by Rep. Heidi Scheuermann
Imagine a public education system that produces the most innovative thinkers in the world. Imagine a system that consistently produces the best-prepared citizens and attracts employers who care about the education of their employees’ children. Campaign for Vermont does.
When it comes to school funding, emphasis should be placed on how and where we’re spending our education dollars and whether there is good value for the amount we pay. Campaign for Vermont will demand it.
Since the passage of Act 68 six years ago, education property taxes in Vermont have increased by over 43 percent to $918 million – and that is merely two-thirds of what Vermonters spend on K-12 education. Vermont now spends over $1.3 billion on education, an increase of $250 million since 2005. During this same period, the number of students has dropped by more than 7,400 or 7.4 percent. Vermont’s spending per student is at the top in the United States and well above the national average; the United States average is among the highest in the world. This combination of rising costs and decline in school enrollment puts Vermont on an unsustainable track.
Simultaneously, Vermonters and their employers increasingly demand the highest quality education for a knowledge-based global economy that requires more educational opportunities. A study published in The Atlantic (“Your Child Left Behind,” December 2010) showed American student achievement in math ranked well behind other developed and emerging nations, though Massachusetts has developed new approaches with measurable positive results.
Further, for our youth who are not college-bound but seek employment in “middle-skilled” professions, a recent report by the Harvard School of Education (“Pathways to Prosperity,” February 2011) calls for dramatic reforms in our secondary education system and credentialed degree programs if we are to compete on the world stage.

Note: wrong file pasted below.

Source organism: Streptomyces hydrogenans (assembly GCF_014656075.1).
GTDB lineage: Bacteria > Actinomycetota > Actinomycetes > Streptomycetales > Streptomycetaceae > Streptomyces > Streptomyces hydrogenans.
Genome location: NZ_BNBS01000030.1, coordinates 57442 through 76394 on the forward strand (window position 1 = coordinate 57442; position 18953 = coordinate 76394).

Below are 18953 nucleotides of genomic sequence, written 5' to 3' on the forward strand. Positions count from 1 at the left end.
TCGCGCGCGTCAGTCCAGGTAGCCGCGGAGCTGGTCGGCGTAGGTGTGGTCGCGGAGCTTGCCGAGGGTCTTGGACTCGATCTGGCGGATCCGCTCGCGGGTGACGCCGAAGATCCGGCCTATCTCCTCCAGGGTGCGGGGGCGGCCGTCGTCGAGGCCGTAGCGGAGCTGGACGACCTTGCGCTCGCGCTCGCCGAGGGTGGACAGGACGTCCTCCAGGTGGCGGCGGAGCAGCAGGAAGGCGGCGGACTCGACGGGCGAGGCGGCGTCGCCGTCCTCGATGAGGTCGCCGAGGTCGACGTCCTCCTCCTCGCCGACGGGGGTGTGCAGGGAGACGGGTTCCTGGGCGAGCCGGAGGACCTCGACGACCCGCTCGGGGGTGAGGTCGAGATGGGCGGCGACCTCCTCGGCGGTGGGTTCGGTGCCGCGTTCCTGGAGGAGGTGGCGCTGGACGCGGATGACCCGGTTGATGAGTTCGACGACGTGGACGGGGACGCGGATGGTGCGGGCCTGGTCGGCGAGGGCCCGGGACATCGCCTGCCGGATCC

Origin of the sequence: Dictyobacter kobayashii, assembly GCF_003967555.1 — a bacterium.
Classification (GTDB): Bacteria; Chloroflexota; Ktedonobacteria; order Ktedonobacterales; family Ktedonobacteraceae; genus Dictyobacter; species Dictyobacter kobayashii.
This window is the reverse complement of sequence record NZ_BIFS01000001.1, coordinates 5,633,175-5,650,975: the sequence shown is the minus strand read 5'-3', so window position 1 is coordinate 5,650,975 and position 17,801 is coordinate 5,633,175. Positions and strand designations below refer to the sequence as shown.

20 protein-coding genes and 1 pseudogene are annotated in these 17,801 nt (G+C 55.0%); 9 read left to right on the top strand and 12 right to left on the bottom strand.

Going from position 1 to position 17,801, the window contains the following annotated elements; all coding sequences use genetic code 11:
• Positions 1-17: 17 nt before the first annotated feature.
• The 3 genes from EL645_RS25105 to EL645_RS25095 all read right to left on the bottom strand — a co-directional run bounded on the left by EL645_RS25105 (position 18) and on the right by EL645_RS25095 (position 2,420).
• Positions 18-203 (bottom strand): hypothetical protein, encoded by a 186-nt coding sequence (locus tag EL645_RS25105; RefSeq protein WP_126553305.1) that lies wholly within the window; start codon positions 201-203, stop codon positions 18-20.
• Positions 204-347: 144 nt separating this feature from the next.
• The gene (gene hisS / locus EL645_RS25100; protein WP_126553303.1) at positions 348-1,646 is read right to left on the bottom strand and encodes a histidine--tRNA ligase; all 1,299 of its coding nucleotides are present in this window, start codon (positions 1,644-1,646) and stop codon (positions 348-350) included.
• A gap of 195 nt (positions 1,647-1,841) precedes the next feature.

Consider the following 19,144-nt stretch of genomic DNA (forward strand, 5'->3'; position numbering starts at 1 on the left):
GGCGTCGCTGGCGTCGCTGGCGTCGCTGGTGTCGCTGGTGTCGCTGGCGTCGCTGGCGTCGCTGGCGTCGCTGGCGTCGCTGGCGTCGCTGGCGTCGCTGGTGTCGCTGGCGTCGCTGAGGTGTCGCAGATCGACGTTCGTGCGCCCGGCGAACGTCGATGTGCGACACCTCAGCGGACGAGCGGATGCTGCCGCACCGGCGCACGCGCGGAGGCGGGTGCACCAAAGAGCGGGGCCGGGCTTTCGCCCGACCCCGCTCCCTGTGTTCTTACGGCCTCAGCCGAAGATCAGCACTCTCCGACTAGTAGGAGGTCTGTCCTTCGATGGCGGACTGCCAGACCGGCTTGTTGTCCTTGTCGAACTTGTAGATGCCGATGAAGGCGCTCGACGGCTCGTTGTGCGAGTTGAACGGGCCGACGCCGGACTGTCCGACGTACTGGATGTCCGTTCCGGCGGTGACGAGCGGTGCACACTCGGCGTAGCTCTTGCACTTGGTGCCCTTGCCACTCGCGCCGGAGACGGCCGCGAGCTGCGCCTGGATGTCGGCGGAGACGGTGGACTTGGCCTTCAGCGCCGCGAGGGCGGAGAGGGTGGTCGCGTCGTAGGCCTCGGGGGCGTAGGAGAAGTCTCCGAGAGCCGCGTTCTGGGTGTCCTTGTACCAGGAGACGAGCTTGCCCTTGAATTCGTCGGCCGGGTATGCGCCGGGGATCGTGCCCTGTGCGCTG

Doing better requires that we use our educational dollars more wisely, facilitate the sharing of resources between schools more effectively and rethink our educational delivery system. We are not alone in this quest as schools and colleges across the U.S. are being forced to envision new models and approaches.
In 1997, the Vermont Supreme Court ruled that Vermont must provide “substantially equal educational opportunity” to all Vermont students. As a result, the Legislature passed Act 60. A controversial piece of legislation at the time, which remains controversial, Act 60’s principal goal of ensuring equalized education funding has been realized.
So now is the time to put children first – transform our delivery system to expand opportunities for our children and improve outcomes, all while ensuring an affordable system. That’s why in the coming legislative session, I will again propose changes to our education system that will provide for more transparency and promote prosperity for Vermonters.
- Simplify and integrate our school system. Replace Vermont’s 62 supervisory unions with 14 “educational districts,” with boundaries similar to the current regional technical centers. Existing local school districts will remain to assure educational programs meet community standards. Educational districts will also be overseen by district boards and will focus on administrative and funding necessities, as well as managing special education and technical education programs. Students would have the opportunity to attend any school within the educational district.
- Align our school funding system around educational districts. Promote more local control in our school funding system by aligning budgeting and revenue functions at the educational district level. Within this realigned structure, state government can integrate requirements and systems that ensure equal educational opportunity and provide for “income sensitivity.”
Together, with Campaign for Vermont, we think it is time to listen to the pleas of parents,employers and taxpayers. It is time to reform our educational system. It is time to be bold and to create a system that returns local control, expands opportunities for our children and improves the quality of our education so that our children are prepared for the knowledge-based global economy that our world has become.